Atomistic mechanism for degradation of perovskite solar cell by trapped charge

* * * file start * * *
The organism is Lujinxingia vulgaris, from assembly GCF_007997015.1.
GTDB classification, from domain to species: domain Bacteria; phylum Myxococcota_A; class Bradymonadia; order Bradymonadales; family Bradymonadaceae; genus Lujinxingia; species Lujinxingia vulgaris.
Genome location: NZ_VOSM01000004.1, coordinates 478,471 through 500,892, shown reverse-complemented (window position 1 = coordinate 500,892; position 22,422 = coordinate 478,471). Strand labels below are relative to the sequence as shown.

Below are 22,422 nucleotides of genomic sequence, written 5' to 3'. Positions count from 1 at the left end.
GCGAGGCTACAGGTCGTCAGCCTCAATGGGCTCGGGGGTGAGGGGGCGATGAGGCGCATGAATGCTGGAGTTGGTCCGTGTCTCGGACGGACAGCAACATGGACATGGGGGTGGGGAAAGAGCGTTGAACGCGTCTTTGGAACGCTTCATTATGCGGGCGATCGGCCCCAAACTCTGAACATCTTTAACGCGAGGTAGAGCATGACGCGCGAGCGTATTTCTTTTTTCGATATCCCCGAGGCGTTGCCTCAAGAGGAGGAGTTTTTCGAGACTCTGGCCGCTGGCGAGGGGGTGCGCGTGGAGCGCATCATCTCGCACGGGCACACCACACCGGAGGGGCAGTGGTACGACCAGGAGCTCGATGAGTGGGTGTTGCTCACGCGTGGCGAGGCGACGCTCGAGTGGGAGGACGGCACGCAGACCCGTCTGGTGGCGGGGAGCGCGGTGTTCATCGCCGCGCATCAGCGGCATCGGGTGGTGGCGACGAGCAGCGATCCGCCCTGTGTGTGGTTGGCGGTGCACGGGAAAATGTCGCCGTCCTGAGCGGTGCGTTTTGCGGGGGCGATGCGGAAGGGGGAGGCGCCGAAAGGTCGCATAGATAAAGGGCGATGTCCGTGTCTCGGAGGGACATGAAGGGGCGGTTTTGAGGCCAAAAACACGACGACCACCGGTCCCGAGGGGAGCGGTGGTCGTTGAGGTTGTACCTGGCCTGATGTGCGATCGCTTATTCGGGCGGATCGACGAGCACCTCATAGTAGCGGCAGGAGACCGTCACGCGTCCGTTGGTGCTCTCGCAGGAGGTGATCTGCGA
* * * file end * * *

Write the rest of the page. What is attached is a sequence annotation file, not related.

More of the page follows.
It is unmistakably paradoxical that the most vulnerable aspect of the photoactive organic-inorganic hybrid perovskite is its instability against light. Why and how perovskites break down under light irradiation and what happens at the atomistic level of these materials during the degradation process still remain unanswered. In this paper, we found the culprit and verified the mechanism for irreversible degradation of hybrid perovskite materials from our experimental investigation and ab initio molecular dynamics (AIMD) simulation. We initially found that the electrostatic charges generated by light irradiation and trapped along the grain boundaries of the perovskite crystal result in oxygen-induced irreversible degradation in dry air. This result, together with our previous experimental finding on the same critical role of trapped charges in the perovskite degradation under moisture, suggests that the trapped charges are the main culprit in both the oxygen- and moisture-induced degradation of perovskite materials. Detailed roles of oxygen and water molecules were investigated using AIMD simulation by tracking the atomic motions in the outermost layers of the oxygen- or water-covered methylammonium lead triiodide (denoted MAPbI3 for CH3NH3PbI3) perovskite crystal with trapped charges. In the first few picoseconds of our simulation, trapped charges start disrupting the crystal structure, leading to a short-range interaction between oxygen or water molecules and the compositional ions of MAPbI3. We found that there exist different degradation pathways depending on both the polarity of the trapped charge and the kind of gas molecule. We also verified that a more structurally stable, multi-component perovskite material (with the composition of MA0.6FA0.4PbI2.9Br0.1) showed much stronger resistance against light-induced degradation than MAPbI3 even in 100%-oxygen ambience or humid air.